Sreelatha Chakravarty’s maiden work, ‘An Eternal Romantic’, in prose and poetry, is about tackling schizophrenia

It took boredom, and Africa, to elicit words from Sreelatha Chakravarty’s pen. In the summer of 2006, she began writing a blog after her family moved to Ghana for she had little else to do. The vulnerability of personal blogging got the better of her though. So she opened another space under a pseudonym, this time writing only poetry. A year into writing at least a poem a day, Sreelatha realised her words had unconsciously carved the narrative of a young girl in love. She worked some of the poems into prose, left others as they were, wove some more fictitious incidents into the protagonist Indira’s life, and thus wrote her first book - An Eternal Romantic.

Published by Leadstart Publishing, the book traces Indira’s life from adolescence through middle-age, into love and out of it, and the consequences thereof.

The binding theme is that of schizophrenia and Indira’s battle for control of her mind - not surprising given that Sreelatha is a general medicine practitioner herself. Exploring disease through words was a means for her writer and doctor identities to coalesce. “I’ve always been interested in the connection between mind and body. How physical is your disease, or how psychological is it? Indira’s schizophrenia needed a trigger and in her case, failed love was it,” says Sreelatha. She adds that it was vital for her to create a schizophrenic character who could still be considered as a whole person, normal and capable of overcoming her troubles.

An Eternal Romantic follows an unusual structure in that parts of it are poetry and others, poetic prose. “Since I began writing from the body of poems I had created, I sorted them out into chapters and drew from them as I wrote. So even the paragraphs of prose in the book were once individual poems,” says Sreelatha. Her writing pays tribute to Rabindranath Tagore and most frequently to Meerabai whose worship of Krishna reflects in Indira’s diary entries addressed to the god. Sreelatha says her influences haven’t always been high literary ones though. “I love Erich Segal's Love Story as much as I do Arundhati Roy’s God of Small Things,” she says.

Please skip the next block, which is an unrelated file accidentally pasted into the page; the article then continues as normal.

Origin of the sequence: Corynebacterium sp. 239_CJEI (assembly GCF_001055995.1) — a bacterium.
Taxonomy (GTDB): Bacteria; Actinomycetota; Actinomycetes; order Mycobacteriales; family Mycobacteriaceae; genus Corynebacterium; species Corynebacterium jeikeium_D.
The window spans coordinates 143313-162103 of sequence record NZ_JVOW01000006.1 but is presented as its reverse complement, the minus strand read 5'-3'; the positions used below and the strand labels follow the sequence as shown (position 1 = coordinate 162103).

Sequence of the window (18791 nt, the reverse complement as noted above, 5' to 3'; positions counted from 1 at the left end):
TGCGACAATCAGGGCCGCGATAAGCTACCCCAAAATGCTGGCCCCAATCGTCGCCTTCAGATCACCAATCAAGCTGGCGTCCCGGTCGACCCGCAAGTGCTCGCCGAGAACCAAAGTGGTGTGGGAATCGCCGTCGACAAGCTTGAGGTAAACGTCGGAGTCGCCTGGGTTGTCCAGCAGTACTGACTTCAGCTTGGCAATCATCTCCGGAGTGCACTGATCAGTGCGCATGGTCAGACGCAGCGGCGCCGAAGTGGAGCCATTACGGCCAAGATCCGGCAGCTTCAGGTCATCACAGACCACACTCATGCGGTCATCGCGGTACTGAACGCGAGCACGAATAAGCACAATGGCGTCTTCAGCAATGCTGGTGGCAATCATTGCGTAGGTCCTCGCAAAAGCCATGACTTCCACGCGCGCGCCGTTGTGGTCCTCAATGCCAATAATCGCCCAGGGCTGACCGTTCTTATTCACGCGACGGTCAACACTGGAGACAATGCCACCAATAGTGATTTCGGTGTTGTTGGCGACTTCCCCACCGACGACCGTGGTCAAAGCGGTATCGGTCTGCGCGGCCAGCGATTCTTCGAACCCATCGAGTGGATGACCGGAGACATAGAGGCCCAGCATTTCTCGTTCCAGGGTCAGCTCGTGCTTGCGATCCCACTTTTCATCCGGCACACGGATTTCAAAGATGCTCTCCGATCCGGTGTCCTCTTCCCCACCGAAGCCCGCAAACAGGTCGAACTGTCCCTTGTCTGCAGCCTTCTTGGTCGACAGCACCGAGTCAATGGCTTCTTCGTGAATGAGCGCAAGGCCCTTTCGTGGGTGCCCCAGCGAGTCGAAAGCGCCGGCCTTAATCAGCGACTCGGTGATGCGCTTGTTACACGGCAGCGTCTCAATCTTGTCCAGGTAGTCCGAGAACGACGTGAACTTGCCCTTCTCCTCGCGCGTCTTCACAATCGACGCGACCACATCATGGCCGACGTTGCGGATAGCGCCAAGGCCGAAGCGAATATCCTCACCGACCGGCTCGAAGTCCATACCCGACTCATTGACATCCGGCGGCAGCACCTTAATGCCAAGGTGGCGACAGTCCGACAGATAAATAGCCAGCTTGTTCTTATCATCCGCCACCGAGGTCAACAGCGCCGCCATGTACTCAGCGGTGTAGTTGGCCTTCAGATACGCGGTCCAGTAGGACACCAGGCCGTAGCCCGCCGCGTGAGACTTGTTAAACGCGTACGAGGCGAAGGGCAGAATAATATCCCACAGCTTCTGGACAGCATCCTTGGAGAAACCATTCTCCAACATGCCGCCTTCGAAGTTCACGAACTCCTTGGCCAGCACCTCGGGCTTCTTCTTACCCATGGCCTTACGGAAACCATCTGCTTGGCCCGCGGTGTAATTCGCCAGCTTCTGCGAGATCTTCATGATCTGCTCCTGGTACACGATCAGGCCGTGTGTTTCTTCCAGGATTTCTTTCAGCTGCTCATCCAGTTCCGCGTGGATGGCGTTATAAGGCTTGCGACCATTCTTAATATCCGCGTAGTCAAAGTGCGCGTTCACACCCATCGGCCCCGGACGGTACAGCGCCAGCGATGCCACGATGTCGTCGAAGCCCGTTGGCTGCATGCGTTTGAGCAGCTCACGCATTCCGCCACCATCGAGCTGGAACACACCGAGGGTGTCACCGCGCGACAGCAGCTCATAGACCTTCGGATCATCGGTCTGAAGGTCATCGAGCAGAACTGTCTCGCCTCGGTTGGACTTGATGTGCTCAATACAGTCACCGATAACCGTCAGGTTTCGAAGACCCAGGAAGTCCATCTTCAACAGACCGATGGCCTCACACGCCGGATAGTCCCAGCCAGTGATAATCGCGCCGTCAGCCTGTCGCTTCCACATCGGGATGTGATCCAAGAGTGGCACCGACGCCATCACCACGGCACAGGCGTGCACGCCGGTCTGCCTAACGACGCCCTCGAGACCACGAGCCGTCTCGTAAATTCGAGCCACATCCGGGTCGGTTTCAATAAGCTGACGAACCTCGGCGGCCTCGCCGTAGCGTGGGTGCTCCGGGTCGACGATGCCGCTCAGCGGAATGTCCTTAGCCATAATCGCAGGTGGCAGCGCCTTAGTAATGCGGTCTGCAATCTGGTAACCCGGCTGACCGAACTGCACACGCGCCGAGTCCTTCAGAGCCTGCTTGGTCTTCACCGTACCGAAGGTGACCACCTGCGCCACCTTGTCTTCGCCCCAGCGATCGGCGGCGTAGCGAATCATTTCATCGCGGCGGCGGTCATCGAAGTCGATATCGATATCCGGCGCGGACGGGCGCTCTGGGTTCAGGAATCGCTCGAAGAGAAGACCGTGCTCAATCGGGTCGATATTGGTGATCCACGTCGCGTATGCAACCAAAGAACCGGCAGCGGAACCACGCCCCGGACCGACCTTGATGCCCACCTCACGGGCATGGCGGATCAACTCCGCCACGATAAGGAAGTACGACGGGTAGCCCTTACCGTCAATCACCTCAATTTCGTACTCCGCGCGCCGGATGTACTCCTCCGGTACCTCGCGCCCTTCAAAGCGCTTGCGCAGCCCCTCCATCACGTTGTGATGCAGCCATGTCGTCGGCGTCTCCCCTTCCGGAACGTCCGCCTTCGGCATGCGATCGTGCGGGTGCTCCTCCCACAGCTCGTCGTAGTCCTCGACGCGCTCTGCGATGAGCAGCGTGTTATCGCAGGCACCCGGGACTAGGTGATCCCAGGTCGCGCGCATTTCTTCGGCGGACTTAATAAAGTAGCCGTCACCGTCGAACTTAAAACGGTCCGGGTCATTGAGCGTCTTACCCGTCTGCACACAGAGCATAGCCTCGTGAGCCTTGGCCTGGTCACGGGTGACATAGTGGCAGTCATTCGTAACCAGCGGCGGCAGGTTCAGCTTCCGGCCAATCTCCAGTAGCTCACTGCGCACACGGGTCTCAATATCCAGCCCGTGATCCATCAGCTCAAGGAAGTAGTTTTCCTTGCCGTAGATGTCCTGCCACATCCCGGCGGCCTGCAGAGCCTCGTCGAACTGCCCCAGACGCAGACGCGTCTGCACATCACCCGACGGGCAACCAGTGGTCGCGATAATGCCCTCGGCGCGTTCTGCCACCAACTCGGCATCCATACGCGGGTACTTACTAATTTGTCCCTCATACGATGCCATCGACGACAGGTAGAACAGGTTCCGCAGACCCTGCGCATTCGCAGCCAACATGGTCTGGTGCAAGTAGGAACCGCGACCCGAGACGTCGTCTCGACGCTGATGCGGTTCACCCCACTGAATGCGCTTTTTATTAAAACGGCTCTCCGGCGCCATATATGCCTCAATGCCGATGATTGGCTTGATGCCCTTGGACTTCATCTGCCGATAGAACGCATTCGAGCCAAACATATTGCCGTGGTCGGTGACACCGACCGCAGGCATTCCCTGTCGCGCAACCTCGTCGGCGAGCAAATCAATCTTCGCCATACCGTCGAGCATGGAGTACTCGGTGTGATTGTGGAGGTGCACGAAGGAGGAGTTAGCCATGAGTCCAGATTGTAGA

In Orissa

Literary influences aside, Sreelatha says her upbringing in Orissa by Malayali parents, with frequent summer visits to Kerala, her medical school days in Sambalpur and her married life in Kolkata have crafted her stories. The book is hence set in some of these places and includes London as well. Once the manuscript was done and accepted by her publisher, it dawned on Sreelatha that Indira had not left her.

“There was an entire sequel forming in my mind, and I knew there was a lot more to Indira than I had written of. I had, in a sense, left my readers hanging at the close of the book,” she says. The sequel is currently 15,000 words into the writing.

In the meantime, Sreelatha has finished her manuscript for a second book, which unnamed as yet, revolves around the life of a woman struggling with Polycystic Ovarian Disease (PCOD), and eventually infertility. “PCOD is extremely common these days and it has strong implications for patients because doctors and relatives want them married early to avoid infertility. They’re forced into decisions for biological reasons. The book explores the lead character’s relationship with the disease,” says Sreelatha. A subconscious idea running through the book is that of restoring femininity. “I think femininity is strong in itself. It doesn’t need to adopt any characteristics of maleness to be validated. And too many people these days want women to be like men,” says Sreelatha.

Alongside her fiction endeavours, Sreelatha is working toward a collection of 200 of her poems. Two of her pieces - Diseased, and Life as a Work of Art - have recently been included with 151 Indian poets in The Dance of the Peacock: An Anthology of English Poetry from India, edited by Dr. Vivekanad Jha and published by Hidden Brook Press. She will also soon feature in another anthology of five English poets from Kerala writing corporeal poetry. The author will read from her book An Eternal Romantic at Just Books Kochi on Sunday, August 25 at 6 p.m.